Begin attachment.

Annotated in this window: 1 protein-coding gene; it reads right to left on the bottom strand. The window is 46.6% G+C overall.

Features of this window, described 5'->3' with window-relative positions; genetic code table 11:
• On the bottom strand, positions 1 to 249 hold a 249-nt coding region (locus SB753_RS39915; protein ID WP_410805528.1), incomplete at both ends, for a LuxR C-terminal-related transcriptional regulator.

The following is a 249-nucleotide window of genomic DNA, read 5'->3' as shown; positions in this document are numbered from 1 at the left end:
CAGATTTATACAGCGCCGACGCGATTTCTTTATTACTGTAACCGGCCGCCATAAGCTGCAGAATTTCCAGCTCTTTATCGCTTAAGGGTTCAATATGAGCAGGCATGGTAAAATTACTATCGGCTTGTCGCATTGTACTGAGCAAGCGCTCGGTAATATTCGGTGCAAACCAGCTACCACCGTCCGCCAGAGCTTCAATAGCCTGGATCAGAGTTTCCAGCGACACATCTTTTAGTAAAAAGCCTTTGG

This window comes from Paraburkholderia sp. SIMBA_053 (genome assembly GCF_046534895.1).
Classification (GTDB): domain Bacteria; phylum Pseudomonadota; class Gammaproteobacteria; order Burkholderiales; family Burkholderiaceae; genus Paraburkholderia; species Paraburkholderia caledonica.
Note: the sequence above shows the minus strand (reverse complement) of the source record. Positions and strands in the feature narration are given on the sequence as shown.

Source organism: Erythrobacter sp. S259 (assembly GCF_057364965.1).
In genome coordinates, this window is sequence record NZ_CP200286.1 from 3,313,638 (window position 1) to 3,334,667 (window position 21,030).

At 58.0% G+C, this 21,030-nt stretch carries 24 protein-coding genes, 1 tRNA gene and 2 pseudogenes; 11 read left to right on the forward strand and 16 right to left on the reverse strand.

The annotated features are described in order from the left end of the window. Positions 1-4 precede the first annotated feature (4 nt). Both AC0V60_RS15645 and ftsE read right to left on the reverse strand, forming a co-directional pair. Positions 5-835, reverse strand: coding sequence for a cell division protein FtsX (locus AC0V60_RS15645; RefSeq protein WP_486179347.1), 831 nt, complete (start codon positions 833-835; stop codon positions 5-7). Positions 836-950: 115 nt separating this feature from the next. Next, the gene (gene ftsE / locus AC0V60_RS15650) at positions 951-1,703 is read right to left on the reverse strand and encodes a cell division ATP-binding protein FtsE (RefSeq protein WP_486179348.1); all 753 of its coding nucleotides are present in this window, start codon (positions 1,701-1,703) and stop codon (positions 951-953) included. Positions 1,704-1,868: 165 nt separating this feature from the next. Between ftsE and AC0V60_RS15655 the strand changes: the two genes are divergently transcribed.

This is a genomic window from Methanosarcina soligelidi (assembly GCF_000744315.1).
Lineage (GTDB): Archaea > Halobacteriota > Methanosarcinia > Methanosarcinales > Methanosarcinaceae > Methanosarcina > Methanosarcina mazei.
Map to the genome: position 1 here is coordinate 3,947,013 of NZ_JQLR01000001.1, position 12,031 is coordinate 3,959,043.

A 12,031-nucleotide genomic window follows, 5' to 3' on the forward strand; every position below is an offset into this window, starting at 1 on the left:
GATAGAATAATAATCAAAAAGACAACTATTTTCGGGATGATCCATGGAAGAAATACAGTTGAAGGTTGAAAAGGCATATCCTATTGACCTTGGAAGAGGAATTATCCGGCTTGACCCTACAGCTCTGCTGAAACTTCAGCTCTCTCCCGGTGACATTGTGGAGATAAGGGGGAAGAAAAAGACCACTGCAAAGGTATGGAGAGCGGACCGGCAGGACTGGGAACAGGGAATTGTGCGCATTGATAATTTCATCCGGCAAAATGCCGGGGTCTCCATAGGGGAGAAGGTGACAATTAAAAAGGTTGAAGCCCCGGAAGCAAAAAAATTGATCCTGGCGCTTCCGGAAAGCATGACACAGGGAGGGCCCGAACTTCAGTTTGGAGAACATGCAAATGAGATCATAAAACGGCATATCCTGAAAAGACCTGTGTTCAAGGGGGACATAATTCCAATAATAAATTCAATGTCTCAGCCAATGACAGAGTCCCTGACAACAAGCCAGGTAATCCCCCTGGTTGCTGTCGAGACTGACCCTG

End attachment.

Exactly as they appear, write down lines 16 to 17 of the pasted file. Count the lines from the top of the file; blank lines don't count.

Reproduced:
A 12,031-nucleotide genomic window follows, 5' to 3' on the forward strand; every position below is an offset into this window, starting at 1 on the left:
GATAGAATAATAATCAAAAAGACAACTATTTTCGGGATGATCCATGGAAGAAATACAGTTGAAGGTTGAAAAGGCATATCCTATTGACCTTGGAAGAGGAATTATCCGGCTTGACCCTACAGCTCTGCTGAAACTTCAGCTCTCTCCCGGTGACATTGTGGAGATAAGGGGGAAGAAAAAGACCACTGCAAAGGTATGGAGAGCGGACCGGCAGGACTGGGAACAGGGAATTGTGCGCATTGATAATTTCATCCGGCAAAATGCCGGGGTCTCCATAGGGGAGAAGGTGACAATTAAAAAGGTTGAAGCCCCGGAAGCAAAAAAATTGATCCTGGCGCTTCCGGAAAGCATGACACAGGGAGGGCCCGAACTTCAGTTTGGAGAACATGCAAATGAGATCATAAAACGGCATATCCTGAAAAGACCTGTGTTCAAGGGGGACATAATTCCAATAATAAATTCAATGTCTCAGCCAATGACAGAGTCCCTGACAACAAGCCAGGTAATCCCCCTGGTTGCTGTCGAGACTGACCCTG